President Hassan Rouhani says Iran's negotiations with the remaining parties in the 2015 nuclear deal might bear "positive results" in the coming weeks.
This is the first time in recent years that an Iranian official sounds optimistic about talks with the West.
Speaking in Tabriz on Thursday August 1, Rouhani pointed out that suggestions made so far by the "other side" have not been "balanced" and Iran has not accepted them.
He said: "We might reach positive results during the coming week," adding that "If we don't, then we will take a firm third step" to further reduce Iran's commitment to the nuclear deal, also called the Joint Comprehensive Plan of Action (JCPOA).
It appears that Rouhani was referring to French President Emmanuel Macron's "freeze for freeze" plan to reduce tensions between Iran and the United States.
Based on this plan, the United States does not need to return to the JCPOA as a precondition for talks, while Iran stops increasing its uranium enrichment level. In return, Washington temporarily stops some of its actions against Iran and does not intensify the sanctions it has imposed on Iran's oil exports and international banking.
Iran and France have not declared the details of this plan and the U.S. appears to have more or less are silent about it. One possible major issue is if the U.S. tones down its sanctions, what concessions is Iran willing to make.
Simply complying with JCPOA requirements is something that was in place before May and Washington does not gain anything. One possible concession by Iran might be limiting its missile program, such an end to ballistic missile tests, but no one has yet directly mentioned this.
U.S. President Donald Trump speaking at a campaign rally in Cincinnati, Ohio on Thursday told the crowd that Iran is desperate to negotiate with America. He said: “Iran is a much different country than 2 ½ years ago when I took over. It was all over… Now…Now they just want to negotiate a deal so badly.”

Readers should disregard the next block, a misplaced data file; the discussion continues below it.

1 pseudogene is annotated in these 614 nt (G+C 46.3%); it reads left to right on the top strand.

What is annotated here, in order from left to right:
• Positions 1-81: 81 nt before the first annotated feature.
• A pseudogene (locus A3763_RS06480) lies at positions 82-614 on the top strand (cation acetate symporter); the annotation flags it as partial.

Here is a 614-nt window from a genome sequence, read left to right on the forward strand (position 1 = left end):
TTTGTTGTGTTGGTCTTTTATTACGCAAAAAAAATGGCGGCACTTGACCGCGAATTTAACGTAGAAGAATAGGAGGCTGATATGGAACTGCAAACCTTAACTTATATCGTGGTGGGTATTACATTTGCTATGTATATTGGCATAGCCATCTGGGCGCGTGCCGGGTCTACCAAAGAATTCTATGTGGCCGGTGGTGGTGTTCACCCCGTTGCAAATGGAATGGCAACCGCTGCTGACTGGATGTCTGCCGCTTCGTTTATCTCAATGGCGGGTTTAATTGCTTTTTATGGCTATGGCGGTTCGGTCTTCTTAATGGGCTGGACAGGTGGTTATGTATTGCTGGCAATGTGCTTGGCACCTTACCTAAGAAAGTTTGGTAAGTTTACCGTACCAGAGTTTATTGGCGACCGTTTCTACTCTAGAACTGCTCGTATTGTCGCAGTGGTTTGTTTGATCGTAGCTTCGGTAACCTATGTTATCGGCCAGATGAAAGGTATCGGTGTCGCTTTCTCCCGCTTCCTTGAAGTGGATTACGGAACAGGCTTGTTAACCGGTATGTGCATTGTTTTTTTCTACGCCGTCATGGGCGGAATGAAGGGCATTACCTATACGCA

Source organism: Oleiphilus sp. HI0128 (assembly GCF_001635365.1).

Rouhani complained in his remarks that the United States has increased the risk of cooperation with Iran for other countries and the remaining parties of the JCPOA have not been able to stand by their promises to help Iran.
We told Europeans that if they don't fulfil their obligations based on the 2015 deal, Iran will gradually reduce its commitments.
Iran has been reducing its commitments in the nuclear deal since the anniversary of the U.S. pull-out from the JCPOA in May. So far in two steps it has exceeded the 3.67 percent enrichment level and the 300 ton enriched Uranium stockpile.
The UK, France and Germany have said the suspension of Tehran's commitment are unacceptable, and Russia has said the suspension of Iran's commitment will not help to improve the situation.
Iran insists that it should be allowed to sell its oil in the international markets and repatriate its oil revenues via international banking system.
Meanwhile, the United States is concerned about the fact that five years after the conclusion of JCPOA, limitations on Iran's weapons procurements will stop, based on UN Resolution 2231. Washington wants the limitations to be extended beyond 2020.
In the meantime, tensions between Iran and the United States have been increasing in the Persian Gulf region in recent months, seriously endangering oil exports by the Gulf states via the Strait of Hormuz. But at the same time, U.S. sanctions have seriously damaged Iran’s already shaky economy, creating the danger of a total collapse if Iran refuses to negotiate.